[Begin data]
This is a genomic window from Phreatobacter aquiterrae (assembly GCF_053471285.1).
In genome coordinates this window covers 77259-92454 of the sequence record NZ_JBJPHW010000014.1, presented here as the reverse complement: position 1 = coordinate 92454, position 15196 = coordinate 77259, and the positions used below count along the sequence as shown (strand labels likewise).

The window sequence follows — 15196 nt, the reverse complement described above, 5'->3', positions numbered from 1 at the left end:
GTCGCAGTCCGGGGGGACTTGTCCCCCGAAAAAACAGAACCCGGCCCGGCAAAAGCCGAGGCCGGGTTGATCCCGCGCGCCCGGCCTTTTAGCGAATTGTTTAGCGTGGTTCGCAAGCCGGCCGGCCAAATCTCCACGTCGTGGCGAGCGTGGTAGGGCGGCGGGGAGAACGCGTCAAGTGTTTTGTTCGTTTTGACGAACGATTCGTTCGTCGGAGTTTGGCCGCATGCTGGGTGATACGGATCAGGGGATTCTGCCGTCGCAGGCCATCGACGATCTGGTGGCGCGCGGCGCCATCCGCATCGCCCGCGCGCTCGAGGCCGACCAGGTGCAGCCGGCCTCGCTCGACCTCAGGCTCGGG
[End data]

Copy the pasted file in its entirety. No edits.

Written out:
This is a genomic window from Phreatobacter aquiterrae (assembly GCF_053471285.1).
In genome coordinates this window covers 77259-92454 of the sequence record NZ_JBJPHW010000014.1, presented here as the reverse complement: position 1 = coordinate 92454, position 15196 = coordinate 77259, and the positions used below count along the sequence as shown (strand labels likewise).

The window sequence follows — 15196 nt, the reverse complement described above, 5'->3', positions numbered from 1 at the left end:
GTCGCAGTCCGGGGGGACTTGTCCCCCGAAAAAACAGAACCCGGCCCGGCAAAAGCCGAGGCCGGGTTGATCCCGCGCGCCCGGCCTTTTAGCGAATTGTTTAGCGTGGTTCGCAAGCCGGCCGGCCAAATCTCCACGTCGTGGCGAGCGTGGTAGGGCGGCGGGGAGAACGCGTCAAGTGTTTTGTTCGTTTTGACGAACGATTCGTTCGTCGGAGTTTGGCCGCATGCTGGGTGATACGGATCAGGGGATTCTGCCGTCGCAGGCCATCGACGATCTGGTGGCGCGCGGCGCCATCCGCATCGCCCGCGCGCTCGAGGCCGACCAGGTGCAGCCGGCCTCGCTCGACCTCAGGCTCGGG